10 Networking Products The Midmarket Needs Right Now

Middle Ground

Midmarket customers are often left with either small business-oriented networking products stretched well beyond their means, or watered down versions of enterprise-class products that are prohibitively priced. For years, VARs have been asking: isn't there appropriate gear, software and services positioned for that midmarket sweetspot?

Here are 10 networking and infrastructure products meeting customers' needs in the middle, no excuses necessary.

Adtran NetVanta Unified Communications

Adtran spent years cultivating the SMB channel with its NetVanta routers and other key products, and in December 2009, entered the unified communications space with a new portfolio of hardware and UC software packages for Windows environments. Perhaps the most significant is the NetVanta Business Communications System, a package that ties together the NetVanta UC server (scaleable to more than 2,000 users) with Adtran's NetVanta 7000 Series IP-PBX. Couple that (and other Adtran UC products) with the ACES program -- through which VARs can develop specialized UC applications for customers -- and Adtran has a lot of midmarket bases covered.

Avaya Aura for Midsize Enterprises

Avaya's virtualized unified communications platform, Aura, debuted a year ago. Designed to run on a single server and help enterprises migrate their legacy infrastructure to fully functional UC capabilities, it's been a hit. Last fall, Avaya released a version of Aura for midmarket customers that can support between 100 to 2,400 users in up to 250 remote locations, and pack Avaya features like Avaya Communication Manager, Voice Messaging, SIP Enablement Services, Application Enablement Services, Utility Services and Media Services into a single suite without asking those customers to invest heavily in hardware and power and cooling needed to maintain it. At $60 a user in the standard version, it's still a little rich for small business blood. But for midmarket customers deploying virtualized architecture for the first time, it's a winner.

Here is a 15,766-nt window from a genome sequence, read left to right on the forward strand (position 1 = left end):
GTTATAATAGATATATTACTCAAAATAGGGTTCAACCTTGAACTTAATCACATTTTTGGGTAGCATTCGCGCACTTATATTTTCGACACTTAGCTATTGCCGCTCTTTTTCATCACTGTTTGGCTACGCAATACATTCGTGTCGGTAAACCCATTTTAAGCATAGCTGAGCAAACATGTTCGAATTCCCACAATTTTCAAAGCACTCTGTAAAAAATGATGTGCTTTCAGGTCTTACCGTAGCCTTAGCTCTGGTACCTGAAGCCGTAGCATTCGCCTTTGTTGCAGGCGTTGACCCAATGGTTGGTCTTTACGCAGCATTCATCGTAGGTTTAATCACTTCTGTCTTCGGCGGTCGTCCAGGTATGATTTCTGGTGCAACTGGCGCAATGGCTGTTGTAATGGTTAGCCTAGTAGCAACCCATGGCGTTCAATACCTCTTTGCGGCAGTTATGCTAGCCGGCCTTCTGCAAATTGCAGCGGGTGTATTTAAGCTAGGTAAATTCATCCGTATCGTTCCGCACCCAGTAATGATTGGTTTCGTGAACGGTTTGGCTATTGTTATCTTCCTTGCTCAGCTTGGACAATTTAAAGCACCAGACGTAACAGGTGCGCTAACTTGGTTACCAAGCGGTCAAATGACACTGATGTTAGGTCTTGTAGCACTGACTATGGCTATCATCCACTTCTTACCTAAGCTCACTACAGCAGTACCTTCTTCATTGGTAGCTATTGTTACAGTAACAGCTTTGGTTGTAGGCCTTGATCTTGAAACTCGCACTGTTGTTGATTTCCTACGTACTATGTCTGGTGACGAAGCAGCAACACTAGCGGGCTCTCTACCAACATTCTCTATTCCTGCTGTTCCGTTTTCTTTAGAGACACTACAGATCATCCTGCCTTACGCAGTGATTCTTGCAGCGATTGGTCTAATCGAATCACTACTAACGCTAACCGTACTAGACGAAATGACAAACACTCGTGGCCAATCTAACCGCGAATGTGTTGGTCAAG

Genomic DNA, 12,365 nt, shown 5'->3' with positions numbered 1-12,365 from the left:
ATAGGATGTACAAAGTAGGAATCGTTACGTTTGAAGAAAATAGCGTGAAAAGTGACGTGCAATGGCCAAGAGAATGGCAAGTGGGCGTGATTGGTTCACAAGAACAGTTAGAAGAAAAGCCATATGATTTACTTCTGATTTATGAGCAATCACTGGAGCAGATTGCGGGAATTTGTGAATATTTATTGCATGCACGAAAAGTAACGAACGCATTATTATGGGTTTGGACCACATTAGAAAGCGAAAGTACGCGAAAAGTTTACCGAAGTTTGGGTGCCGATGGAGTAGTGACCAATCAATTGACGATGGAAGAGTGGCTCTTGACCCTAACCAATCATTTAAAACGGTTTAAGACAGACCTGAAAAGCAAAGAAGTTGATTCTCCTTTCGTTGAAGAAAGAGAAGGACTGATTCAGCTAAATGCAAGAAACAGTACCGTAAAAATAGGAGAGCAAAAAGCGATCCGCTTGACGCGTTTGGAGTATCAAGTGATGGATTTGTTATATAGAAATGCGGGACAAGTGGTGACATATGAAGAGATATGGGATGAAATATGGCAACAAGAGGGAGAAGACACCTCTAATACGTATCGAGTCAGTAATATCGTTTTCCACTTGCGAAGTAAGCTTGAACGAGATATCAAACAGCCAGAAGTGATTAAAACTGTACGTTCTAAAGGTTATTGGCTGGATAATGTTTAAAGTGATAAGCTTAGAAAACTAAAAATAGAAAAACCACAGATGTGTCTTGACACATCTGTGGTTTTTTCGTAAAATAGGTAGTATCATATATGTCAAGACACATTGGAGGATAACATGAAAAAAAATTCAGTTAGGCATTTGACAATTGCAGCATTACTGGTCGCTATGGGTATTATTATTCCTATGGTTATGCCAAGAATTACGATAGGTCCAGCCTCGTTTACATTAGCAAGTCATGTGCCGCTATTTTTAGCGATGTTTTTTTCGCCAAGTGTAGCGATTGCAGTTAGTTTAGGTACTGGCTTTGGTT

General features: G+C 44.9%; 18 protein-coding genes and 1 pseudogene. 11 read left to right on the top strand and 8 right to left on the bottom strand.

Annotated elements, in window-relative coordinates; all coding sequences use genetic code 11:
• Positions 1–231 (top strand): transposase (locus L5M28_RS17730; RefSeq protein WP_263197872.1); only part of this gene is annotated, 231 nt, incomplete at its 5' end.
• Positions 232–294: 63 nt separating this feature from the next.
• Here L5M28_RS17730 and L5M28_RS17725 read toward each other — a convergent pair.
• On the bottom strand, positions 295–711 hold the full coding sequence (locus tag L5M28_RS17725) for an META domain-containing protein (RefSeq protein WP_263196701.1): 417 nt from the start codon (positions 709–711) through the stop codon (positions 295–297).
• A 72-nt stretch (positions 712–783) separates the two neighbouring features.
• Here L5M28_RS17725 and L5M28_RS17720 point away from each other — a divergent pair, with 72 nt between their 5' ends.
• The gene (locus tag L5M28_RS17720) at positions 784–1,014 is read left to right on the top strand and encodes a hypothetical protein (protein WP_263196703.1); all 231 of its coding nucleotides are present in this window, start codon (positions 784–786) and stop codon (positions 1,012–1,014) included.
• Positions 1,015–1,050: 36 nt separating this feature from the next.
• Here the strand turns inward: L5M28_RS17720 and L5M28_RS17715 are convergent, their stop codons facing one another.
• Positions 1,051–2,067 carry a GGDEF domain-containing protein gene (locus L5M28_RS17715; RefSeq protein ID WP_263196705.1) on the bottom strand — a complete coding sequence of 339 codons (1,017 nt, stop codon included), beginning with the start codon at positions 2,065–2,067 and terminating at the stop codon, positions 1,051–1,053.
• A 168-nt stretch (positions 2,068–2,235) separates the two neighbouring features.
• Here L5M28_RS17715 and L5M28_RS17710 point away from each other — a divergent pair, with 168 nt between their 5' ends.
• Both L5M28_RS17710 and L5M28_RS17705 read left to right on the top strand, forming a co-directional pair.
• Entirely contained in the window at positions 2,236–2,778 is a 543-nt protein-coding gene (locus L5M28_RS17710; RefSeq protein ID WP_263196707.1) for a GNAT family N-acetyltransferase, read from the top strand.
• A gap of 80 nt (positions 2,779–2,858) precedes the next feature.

Digium AA355 Switchvox PBX

The ranks of Digium devotees are modest, but steadfast, and there's a good reason: the open-source PBX company is on a roll with Switchvox, its "VoIP-in-a-box" product. The AA305 SMB version of Switchvox can support 10 to 400 users as an out-of-the-box turnkey IP-PBX, complete with softphone usage, a Web-based management dashboard called Switchboard, and plenty of subscription options that run the gamut from $11 to $28 annually per user. If there's a midmarket PBX solution with this much ease-of-use gaining more excited channel partners at a faster rate, we haven't heard of it.

D-LInk DAP-2590

D-Link's DiR-615 has carved out a nice niche in consumer/SOHO at a price point below $100, and in the midmarket, both its pricing and margins are similarly kind for channel partners. Among several midmarket-geared offerings is D-Link's DAP-2590 ($409.99), or the AirPremier N Dual Band PoE Access Points. All three dual band antennas on the DAP-2590 are detachable and can provide wireless coverage in 2.4 Ghz or 5 Ghz bands. The unit is enclosed in a plenum-rated metal chassis and offers 802.3af Power over Ethernet support, wireless signal rates of up to 300 Mbps, support for up to 8 VLANs, load balancing, Network Access Protection in Windows Server environments, and other features.

LifeSize Passport

To LifeSize, HD quality telepresence and affordability as a desktop solution aren't mutually exclusive ideas. The company, which was acquired by Logitech in 2009, had a hit last year with its 220 Series Telepresence portfolio, including a range of HD video systems for between $7,000 and $17,000. The lower end of the midmarket, though -- and the VARs that service it -- have caught on to Passport, a portable telepresence system offering HD videoconferencing with minimal hardware, with packages starting at $2,499. As Cisco, Polycom, and Cisco-acquired Tandberg push downmarket from their traditionally high-end video conferencing bases, they have a fierce competitor in LifeSize.

Netgear ProSafe 16-AP Wireless Management System WMS5316